“Should we call the police?” Elaine said.

“Maybe,” Jeff said quietly, hoping an officer happened to be near the farm.

Back at the Hanson farm, Donna decided to get her phone first, then try calling the bus driver. “If you miss the bus, I’ll drive you, Connor.”

Donna went inside, leaving her boots and the kids by the door, but when she found her phone in her purse, it was, of course, dead. She cursed, a little too loud. Jenny giggled.

“Let’s go back to your house, kids,” Donna said. “We’ll drive Connor to town.”

The bus lights were gone when they got back outside. They made their way back through the deep snow, Connor pouting about missing the before-school recess, Jenny singing her new curse word to herself.

But before they got to Jeff and Elaine’s house, another set of lights turned into the driveway. This was definitely not the bus. There were blue and red lights flashing on the roof of the police SUV.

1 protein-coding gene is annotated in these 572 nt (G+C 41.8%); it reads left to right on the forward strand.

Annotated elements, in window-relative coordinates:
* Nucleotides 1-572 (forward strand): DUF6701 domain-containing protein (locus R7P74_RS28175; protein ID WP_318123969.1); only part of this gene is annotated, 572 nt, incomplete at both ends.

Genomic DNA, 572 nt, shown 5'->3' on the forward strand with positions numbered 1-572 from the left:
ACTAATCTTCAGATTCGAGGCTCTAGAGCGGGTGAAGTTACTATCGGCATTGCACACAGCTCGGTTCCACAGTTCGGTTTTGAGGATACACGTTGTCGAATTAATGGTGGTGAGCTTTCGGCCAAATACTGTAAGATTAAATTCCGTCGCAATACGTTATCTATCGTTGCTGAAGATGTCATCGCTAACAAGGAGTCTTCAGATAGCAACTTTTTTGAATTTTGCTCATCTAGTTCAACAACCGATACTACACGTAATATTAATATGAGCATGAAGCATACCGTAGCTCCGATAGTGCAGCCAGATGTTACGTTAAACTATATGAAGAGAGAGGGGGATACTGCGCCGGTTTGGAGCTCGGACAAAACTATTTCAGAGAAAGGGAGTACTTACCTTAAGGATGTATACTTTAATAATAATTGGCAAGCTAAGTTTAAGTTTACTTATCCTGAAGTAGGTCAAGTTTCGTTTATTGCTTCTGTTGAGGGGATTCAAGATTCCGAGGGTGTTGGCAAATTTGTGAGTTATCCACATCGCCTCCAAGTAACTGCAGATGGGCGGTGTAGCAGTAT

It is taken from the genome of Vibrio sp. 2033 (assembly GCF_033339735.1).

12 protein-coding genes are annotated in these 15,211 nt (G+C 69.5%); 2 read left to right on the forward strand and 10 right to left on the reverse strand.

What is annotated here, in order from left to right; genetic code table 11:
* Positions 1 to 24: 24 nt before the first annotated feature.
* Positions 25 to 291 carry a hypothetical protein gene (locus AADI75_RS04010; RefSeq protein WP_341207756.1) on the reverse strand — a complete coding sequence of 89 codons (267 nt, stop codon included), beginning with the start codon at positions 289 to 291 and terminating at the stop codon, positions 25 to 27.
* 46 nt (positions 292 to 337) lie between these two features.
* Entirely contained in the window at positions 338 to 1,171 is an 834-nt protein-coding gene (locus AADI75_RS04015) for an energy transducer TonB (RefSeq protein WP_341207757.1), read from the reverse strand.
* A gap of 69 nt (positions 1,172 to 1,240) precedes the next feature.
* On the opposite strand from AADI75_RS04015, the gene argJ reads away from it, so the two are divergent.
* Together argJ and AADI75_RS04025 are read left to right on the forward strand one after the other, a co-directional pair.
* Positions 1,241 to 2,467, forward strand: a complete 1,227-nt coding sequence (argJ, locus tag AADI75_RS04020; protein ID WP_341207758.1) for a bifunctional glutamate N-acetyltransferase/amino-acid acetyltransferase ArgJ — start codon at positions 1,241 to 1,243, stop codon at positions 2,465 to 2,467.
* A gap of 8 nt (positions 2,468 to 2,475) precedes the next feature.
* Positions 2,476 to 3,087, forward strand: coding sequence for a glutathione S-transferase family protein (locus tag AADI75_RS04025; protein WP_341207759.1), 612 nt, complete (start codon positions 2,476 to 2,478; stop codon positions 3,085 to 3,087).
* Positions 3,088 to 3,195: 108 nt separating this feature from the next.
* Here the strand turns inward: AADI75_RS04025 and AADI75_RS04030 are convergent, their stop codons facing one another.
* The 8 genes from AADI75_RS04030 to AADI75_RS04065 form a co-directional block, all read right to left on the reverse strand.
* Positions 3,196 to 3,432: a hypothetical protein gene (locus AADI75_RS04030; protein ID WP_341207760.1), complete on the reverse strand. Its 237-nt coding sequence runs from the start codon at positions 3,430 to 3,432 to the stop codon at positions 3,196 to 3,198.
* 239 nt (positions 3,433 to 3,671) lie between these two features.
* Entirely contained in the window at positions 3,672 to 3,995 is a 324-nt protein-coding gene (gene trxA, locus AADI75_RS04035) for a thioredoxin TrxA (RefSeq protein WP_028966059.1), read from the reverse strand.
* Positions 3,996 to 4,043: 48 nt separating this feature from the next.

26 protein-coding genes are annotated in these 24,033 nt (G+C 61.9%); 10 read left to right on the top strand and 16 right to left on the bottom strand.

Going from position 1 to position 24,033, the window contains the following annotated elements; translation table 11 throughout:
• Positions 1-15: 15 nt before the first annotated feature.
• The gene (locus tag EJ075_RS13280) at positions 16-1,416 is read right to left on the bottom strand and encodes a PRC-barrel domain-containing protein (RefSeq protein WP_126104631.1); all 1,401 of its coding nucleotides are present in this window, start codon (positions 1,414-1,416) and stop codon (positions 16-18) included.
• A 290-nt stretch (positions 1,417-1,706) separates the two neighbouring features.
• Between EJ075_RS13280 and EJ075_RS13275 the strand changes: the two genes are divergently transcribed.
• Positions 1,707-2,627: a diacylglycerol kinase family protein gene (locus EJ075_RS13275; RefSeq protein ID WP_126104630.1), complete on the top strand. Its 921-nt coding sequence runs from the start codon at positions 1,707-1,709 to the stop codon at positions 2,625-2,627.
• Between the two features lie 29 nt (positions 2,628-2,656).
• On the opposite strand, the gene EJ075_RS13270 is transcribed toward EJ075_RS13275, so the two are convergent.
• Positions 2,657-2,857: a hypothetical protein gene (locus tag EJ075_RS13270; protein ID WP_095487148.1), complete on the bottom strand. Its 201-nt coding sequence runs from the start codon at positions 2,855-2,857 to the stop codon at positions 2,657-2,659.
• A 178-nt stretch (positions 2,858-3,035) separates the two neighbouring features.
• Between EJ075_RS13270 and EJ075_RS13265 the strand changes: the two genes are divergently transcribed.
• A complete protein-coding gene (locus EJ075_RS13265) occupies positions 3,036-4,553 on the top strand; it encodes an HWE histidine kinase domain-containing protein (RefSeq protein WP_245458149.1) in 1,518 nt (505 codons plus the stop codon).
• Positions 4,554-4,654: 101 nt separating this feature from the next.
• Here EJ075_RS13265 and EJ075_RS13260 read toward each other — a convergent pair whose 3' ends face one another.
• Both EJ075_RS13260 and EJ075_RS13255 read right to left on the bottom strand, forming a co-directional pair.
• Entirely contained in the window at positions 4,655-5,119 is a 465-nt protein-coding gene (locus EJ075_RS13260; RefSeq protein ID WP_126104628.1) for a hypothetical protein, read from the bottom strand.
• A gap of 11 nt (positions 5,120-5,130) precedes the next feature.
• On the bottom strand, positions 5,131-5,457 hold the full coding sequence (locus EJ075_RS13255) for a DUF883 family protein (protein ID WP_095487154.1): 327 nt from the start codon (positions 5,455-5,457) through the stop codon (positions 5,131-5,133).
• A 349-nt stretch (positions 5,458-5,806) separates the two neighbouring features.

Now it was Donna’s mind going straight to the worst case scenarios. What had happened to Dale? Jeff? Elaine? How would she tell the kids!

Jenny stopped singing. Were the police here because they heard her swearing?

“Will I go to jail for missing the bus?” Connor asked.

Later, over drinks with Dave and Holly, Jeff explained the whole story to his father. Dale laughed so hard he snorted rye and coke out his nose. “Remember this day,” he said. “Nothing like this happens when I babysit.”

About the author


Leeann Minogue is the editor of Grainews, a playwright and part of a family grain farm in southeastern Saskatchewan.